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What can i look into investing as a teen?

I am in my Junior year and am having trouble finding work

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Paul’s Answer

I would look into a variety of investments.
*Treasury Bonds. I would look at I-Bonds and EE Bonds. You can purchase these online directly from the treasury. Right now the interest rates are very good.
*Certificates of Deposits: These can be opened at banks. Check the interest rates for good rates and see if you can lock in a good rate for a long period.
These are two options to look at for individuals your age.
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Udit’s Answer

For young professionals without any background in investing, the following steps are highly suggested:

1. Regularly reading news articles can help you gain a clearer grasp of the overall economic trends in your region or country.
2. Pay special attention to financial news. At first, it might seem challenging to comprehend everything being discussed. Use this as a chance to learn financial terminology by simply searching it online and reading a couple of paragraphs. This will help you understand the news more effectively.
3. As you become more comfortable with these financial terms and concepts, start searching for older news on topics that interest you (for instance, high inflation). Then, try to find some data to see how the real world reacted/ financial performance to these situations. For example, if you're looking into high inflation, research what inflation is, how it functions at a basic level, then look for periods when the US experienced high inflation and read articles on that topic.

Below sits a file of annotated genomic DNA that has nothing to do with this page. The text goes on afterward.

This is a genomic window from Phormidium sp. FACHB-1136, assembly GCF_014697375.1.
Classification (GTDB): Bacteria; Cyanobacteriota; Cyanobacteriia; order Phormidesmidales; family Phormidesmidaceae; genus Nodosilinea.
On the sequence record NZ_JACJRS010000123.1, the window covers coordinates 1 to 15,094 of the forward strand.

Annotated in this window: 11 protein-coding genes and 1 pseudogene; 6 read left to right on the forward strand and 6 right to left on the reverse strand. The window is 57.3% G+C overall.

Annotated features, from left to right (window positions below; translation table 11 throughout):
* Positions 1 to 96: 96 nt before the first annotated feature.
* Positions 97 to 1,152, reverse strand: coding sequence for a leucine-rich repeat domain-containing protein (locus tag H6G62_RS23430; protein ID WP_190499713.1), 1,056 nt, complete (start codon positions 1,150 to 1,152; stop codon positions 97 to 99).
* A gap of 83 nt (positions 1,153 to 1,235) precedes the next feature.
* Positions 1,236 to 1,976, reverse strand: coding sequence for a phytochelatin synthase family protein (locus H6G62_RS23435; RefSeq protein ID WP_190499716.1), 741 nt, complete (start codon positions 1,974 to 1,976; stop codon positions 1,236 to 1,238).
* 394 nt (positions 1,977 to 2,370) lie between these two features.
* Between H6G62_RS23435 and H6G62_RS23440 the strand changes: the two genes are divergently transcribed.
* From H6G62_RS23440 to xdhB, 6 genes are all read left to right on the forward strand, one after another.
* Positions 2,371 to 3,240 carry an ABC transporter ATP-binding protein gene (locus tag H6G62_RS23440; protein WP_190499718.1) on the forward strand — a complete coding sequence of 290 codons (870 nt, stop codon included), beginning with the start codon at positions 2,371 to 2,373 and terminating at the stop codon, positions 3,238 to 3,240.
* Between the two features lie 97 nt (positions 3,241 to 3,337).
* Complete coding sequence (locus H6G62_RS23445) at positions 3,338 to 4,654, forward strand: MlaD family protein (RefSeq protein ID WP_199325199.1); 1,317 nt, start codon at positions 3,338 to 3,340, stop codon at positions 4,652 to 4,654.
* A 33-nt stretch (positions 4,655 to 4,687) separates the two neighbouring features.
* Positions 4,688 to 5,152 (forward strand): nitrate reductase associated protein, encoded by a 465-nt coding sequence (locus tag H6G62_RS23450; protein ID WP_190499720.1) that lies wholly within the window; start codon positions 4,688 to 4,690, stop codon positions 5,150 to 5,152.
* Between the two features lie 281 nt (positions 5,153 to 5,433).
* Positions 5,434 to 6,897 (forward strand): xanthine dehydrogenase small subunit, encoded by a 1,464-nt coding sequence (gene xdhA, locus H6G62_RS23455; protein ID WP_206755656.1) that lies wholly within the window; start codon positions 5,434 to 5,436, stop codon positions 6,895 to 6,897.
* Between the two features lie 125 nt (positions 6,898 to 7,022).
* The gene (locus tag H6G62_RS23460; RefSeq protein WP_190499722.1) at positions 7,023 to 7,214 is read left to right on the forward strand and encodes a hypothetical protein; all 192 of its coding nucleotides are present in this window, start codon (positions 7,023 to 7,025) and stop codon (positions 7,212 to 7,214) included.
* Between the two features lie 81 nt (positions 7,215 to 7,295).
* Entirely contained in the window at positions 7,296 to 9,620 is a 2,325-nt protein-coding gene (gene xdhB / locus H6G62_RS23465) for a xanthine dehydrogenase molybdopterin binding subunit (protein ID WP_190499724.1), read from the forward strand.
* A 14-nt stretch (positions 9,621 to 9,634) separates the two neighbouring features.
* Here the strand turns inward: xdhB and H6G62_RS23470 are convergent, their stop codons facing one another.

4. As you're doing this, think about downloading an app that lets you practice investing in a virtual environment. Essentially, you'll be investing pretend money in a simulation that mirrors real-world fluctuations. Use these tools to learn about different investment types (like stocks, bonds, currencies, commodities, etc). It's important to increase your familiarity and understand which of these interests you more. This is crucial because you might want to read more news or research papers on those specific topics.
5. Without any prior experience, it's not advisable to invest a large amount of real money. Depending on your savings, consider starting with a modest amount between $50 - $200.
6. If you have extra money, consider placing it into a Certificate of Deposit (CD) or a savings account.
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Jacob’s Answer

Investing as a teenager is a great way to start building financial knowledge and setting yourself up for a secure financial future. Since you mentioned you're having trouble finding work, here are some investment options that you can explore as a teen with limited income:

1. **Savings Account:** Consider opening a high-yield savings account. While the returns may be modest, it's a safe way to start saving and earning a little interest on your money. Look for accounts with low or no fees.